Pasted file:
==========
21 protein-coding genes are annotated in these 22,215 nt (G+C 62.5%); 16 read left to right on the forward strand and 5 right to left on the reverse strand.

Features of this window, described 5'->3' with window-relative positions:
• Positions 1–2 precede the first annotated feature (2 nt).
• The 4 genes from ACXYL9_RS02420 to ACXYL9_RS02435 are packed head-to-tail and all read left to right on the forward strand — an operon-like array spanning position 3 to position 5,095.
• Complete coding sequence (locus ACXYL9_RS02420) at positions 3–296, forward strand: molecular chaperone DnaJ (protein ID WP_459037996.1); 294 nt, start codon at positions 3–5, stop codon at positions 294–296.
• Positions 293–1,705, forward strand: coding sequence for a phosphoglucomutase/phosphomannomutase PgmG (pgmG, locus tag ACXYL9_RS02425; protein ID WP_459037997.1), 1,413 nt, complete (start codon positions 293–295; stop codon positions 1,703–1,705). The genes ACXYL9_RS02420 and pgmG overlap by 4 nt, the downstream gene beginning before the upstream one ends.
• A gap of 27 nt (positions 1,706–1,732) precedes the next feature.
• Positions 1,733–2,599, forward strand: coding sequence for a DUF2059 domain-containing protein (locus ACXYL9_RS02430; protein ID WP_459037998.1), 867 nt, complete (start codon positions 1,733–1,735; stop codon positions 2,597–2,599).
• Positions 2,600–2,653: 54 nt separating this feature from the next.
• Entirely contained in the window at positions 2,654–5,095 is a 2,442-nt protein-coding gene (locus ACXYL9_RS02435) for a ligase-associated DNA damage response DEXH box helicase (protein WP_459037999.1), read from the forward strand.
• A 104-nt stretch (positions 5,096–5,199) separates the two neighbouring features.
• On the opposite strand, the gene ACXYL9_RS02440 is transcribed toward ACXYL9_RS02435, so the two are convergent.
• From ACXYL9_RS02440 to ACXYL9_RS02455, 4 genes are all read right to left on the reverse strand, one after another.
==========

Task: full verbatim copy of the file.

21 protein-coding genes are annotated in these 22,215 nt (G+C 62.5%); 16 read left to right on the forward strand and 5 right to left on the reverse strand.

Features of this window, described 5'->3' with window-relative positions:
• Positions 1–2 precede the first annotated feature (2 nt).
• The 4 genes from ACXYL9_RS02420 to ACXYL9_RS02435 are packed head-to-tail and all read left to right on the forward strand — an operon-like array spanning position 3 to position 5,095.
• Complete coding sequence (locus ACXYL9_RS02420) at positions 3–296, forward strand: molecular chaperone DnaJ (protein ID WP_459037996.1); 294 nt, start codon at positions 3–5, stop codon at positions 294–296.
• Positions 293–1,705, forward strand: coding sequence for a phosphoglucomutase/phosphomannomutase PgmG (pgmG, locus tag ACXYL9_RS02425; protein ID WP_459037997.1), 1,413 nt, complete (start codon positions 293–295; stop codon positions 1,703–1,705). The genes ACXYL9_RS02420 and pgmG overlap by 4 nt, the downstream gene beginning before the upstream one ends.
• A gap of 27 nt (positions 1,706–1,732) precedes the next feature.
• Positions 1,733–2,599, forward strand: coding sequence for a DUF2059 domain-containing protein (locus ACXYL9_RS02430; protein ID WP_459037998.1), 867 nt, complete (start codon positions 1,733–1,735; stop codon positions 2,597–2,599).
• Positions 2,600–2,653: 54 nt separating this feature from the next.
• Entirely contained in the window at positions 2,654–5,095 is a 2,442-nt protein-coding gene (locus ACXYL9_RS02435) for a ligase-associated DNA damage response DEXH box helicase (protein WP_459037999.1), read from the forward strand.
• A 104-nt stretch (positions 5,096–5,199) separates the two neighbouring features.
• On the opposite strand, the gene ACXYL9_RS02440 is transcribed toward ACXYL9_RS02435, so the two are convergent.
• From ACXYL9_RS02440 to ACXYL9_RS02455, 4 genes are all read right to left on the reverse strand, one after another.